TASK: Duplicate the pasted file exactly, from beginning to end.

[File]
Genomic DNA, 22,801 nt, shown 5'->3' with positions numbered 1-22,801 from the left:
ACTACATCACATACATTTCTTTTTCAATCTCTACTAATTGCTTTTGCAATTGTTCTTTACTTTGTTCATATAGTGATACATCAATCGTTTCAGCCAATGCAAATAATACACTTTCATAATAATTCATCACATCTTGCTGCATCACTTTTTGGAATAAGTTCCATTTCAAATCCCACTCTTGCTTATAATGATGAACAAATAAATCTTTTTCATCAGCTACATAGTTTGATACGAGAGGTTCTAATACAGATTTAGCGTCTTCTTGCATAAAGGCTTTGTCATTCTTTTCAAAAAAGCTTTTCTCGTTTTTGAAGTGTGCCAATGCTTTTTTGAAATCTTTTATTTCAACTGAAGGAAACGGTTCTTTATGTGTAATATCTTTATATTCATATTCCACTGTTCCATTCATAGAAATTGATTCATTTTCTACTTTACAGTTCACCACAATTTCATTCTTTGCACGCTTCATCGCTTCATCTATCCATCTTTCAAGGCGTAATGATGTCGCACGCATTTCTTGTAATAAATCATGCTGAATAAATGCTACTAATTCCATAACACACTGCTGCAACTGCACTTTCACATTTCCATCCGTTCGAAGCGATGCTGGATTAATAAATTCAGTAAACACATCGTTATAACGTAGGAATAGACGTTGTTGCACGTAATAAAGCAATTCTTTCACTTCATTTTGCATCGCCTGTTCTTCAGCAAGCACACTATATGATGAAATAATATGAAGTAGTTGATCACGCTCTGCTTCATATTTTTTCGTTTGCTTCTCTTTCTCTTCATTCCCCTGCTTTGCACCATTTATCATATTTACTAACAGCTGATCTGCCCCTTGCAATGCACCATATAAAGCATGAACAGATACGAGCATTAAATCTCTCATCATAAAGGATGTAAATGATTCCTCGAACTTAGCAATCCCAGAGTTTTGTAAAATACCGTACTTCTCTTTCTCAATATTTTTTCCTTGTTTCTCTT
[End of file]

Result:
Genomic DNA, 22,801 nt, shown 5'->3' with positions numbered 1-22,801 from the left:
ACTACATCACATACATTTCTTTTTCAATCTCTACTAATTGCTTTTGCAATTGTTCTTTACTTTGTTCATATAGTGATACATCAATCGTTTCAGCCAATGCAAATAATACACTTTCATAATAATTCATCACATCTTGCTGCATCACTTTTTGGAATAAGTTCCATTTCAAATCCCACTCTTGCTTATAATGATGAACAAATAAATCTTTTTCATCAGCTACATAGTTTGATACGAGAGGTTCTAATACAGATTTAGCGTCTTCTTGCATAAAGGCTTTGTCATTCTTTTCAAAAAAGCTTTTCTCGTTTTTGAAGTGTGCCAATGCTTTTTTGAAATCTTTTATTTCAACTGAAGGAAACGGTTCTTTATGTGTAATATCTTTATATTCATATTCCACTGTTCCATTCATAGAAATTGATTCATTTTCTACTTTACAGTTCACCACAATTTCATTCTTTGCACGCTTCATCGCTTCATCTATCCATCTTTCAAGGCGTAATGATGTCGCACGCATTTCTTGTAATAAATCATGCTGAATAAATGCTACTAATTCCATAACACACTGCTGCAACTGCACTTTCACATTTCCATCCGTTCGAAGCGATGCTGGATTAATAAATTCAGTAAACACATCGTTATAACGTAGGAATAGACGTTGTTGCACGTAATAAAGCAATTCTTTCACTTCATTTTGCATCGCCTGTTCTTCAGCAAGCACACTATATGATGAAATAATATGAAGTAGTTGATCACGCTCTGCTTCATATTTTTTCGTTTGCTTCTCTTTCTCTTCATTCCCCTGCTTTGCACCATTTATCATATTTACTAACAGCTGATCTGCCCCTTGCAATGCACCATATAAAGCATGAACAGATACGAGCATTAAATCTCTCATCATAAAGGATGTAAATGATTCCTCGAACTTAGCAATCCCAGAGTTTTGTAAAATACCGTACTTCTCTTTCTCAATATTTTTTCCTTGTTTCTCTT